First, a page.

Ryanair blames tax for route cuts
Budget airline Ryanair has blamed a new German tourist tax for its decision to axe 34 routes from its schedule next summer.
Flights connecting Liverpool to Bremen and Birmingham to Dusseldorf are among those to be scrapped as a result of Germany's eight euro tax on flights, which comes into effect at the start of January.
Ryanair flights between Kerry and Dusseldorf will also be stopped as part of reductions in its German operation next year.
The airline said its decision to make "deep cuts" to its business in Germany will cost an estimated 3,000 jobs across the industry and reduce the number of passengers it flies in the country by three million a year.
Ryanair boss Michael O'Leary urged the German government to rethink the tax, which he said would damage the country's economy.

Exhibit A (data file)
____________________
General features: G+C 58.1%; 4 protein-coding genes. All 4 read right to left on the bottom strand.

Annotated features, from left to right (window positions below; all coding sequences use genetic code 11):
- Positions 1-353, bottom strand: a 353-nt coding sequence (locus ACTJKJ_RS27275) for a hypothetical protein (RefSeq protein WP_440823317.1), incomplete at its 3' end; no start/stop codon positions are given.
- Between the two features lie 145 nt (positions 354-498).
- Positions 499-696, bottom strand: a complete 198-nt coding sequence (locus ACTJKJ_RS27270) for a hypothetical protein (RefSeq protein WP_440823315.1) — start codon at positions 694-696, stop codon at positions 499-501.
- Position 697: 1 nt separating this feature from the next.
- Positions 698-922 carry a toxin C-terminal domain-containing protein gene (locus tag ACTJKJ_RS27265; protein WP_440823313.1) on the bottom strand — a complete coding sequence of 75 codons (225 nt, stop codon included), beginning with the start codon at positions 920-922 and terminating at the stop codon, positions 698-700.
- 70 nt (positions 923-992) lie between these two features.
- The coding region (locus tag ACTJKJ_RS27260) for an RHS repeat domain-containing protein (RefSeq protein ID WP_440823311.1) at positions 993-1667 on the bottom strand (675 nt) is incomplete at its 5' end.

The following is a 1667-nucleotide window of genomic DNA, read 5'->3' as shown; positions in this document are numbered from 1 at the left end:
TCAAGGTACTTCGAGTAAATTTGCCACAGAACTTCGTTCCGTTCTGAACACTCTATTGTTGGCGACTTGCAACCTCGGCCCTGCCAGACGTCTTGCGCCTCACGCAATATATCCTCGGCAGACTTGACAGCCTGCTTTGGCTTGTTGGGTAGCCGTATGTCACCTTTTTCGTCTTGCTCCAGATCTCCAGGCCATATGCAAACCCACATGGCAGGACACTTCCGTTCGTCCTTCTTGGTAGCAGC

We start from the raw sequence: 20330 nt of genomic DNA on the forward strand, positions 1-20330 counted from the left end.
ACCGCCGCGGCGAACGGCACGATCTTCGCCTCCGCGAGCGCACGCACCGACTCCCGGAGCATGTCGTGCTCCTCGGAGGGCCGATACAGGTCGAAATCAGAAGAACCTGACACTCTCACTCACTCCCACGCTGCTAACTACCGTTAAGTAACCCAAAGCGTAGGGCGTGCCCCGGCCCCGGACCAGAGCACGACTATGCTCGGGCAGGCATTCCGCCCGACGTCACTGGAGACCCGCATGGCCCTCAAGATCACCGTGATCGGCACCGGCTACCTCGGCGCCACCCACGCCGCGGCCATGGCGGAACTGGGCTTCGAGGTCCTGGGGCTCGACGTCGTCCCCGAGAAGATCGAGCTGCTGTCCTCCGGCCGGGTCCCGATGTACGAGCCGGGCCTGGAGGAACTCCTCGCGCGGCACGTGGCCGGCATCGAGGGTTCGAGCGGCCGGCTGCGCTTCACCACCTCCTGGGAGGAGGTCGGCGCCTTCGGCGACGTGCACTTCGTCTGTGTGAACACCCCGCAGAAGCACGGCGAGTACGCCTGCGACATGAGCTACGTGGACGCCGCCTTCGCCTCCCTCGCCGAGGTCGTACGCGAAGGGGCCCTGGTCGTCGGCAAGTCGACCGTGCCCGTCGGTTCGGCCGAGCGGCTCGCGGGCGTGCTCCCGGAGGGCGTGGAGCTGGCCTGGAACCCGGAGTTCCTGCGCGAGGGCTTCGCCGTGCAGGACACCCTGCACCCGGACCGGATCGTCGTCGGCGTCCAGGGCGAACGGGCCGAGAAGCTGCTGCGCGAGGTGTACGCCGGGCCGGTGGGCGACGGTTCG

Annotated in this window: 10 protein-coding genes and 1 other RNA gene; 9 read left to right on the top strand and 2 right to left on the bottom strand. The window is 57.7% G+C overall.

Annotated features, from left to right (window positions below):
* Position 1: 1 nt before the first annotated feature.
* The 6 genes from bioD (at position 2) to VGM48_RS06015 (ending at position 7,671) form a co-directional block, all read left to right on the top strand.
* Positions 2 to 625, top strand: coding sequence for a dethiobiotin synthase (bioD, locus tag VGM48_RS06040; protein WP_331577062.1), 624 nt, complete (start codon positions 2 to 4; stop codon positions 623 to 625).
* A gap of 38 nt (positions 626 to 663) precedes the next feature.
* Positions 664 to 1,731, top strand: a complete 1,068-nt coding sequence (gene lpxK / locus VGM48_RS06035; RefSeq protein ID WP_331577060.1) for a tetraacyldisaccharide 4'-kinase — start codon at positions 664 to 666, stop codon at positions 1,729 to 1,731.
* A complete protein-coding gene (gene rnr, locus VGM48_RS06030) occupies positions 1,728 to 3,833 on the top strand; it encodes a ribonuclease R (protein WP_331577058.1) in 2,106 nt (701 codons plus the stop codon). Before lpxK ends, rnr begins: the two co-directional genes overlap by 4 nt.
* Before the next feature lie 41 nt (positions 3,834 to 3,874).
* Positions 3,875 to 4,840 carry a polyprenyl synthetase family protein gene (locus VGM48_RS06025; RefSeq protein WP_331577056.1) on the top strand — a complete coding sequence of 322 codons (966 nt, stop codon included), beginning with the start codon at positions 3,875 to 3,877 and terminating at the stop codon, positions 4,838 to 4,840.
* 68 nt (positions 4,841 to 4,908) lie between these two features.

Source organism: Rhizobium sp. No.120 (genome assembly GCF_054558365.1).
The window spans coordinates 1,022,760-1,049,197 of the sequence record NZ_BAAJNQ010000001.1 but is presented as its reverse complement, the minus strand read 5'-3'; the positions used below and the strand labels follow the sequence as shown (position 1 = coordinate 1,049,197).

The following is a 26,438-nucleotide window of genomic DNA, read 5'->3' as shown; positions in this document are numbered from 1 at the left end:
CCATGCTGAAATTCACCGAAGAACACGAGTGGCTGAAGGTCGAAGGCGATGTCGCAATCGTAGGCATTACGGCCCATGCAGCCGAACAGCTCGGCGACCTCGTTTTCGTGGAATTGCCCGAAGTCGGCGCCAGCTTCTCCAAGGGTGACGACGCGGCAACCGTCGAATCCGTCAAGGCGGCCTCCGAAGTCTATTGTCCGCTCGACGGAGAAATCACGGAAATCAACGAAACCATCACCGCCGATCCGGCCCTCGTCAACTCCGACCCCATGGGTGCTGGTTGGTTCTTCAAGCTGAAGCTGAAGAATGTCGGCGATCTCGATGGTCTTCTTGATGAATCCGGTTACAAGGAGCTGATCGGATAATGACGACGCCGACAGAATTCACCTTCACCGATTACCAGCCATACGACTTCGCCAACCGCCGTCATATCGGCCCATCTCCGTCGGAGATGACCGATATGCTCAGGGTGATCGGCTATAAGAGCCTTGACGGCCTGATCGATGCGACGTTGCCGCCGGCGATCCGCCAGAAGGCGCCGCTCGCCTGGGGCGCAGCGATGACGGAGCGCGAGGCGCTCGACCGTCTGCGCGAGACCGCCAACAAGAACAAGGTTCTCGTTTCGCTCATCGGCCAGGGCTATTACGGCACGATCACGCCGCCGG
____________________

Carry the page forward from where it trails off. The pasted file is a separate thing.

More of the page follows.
He called on Germany to follow the example set by Ireland which last week announced it would reduce its tourist tax from 10 euro to three euro in March.
Mr O'Leary said: "The German government's eight euro tourist tax continues to inflict significant damage on traffic, tourism and jobs in Germany. International experience shows that tourist taxes caused a large traffic and tourism collapse in both Ireland and the UK and we believe that this ill-advised tax will inflict similar damage to German tourism and jobs."
Ryanair will move its aircraft to bases outside Germany that welcome tourists, he added.
The UK increased its air passenger duty at the start of November. The levy on flights of up to 2,000 miles including those to Europe increased 9% to £11 (12.95 euro), while flights of between 2,000 and 4,000 miles including those to Egypt and America increased 33% to £60 (70.64 euro).
The levy on journeys of between 4,000 and 6,000 miles increased 50% to £75 (88 euro), and passengers on flights of more than 6,000 miles must pay £85 (100 euro), a 55% increase.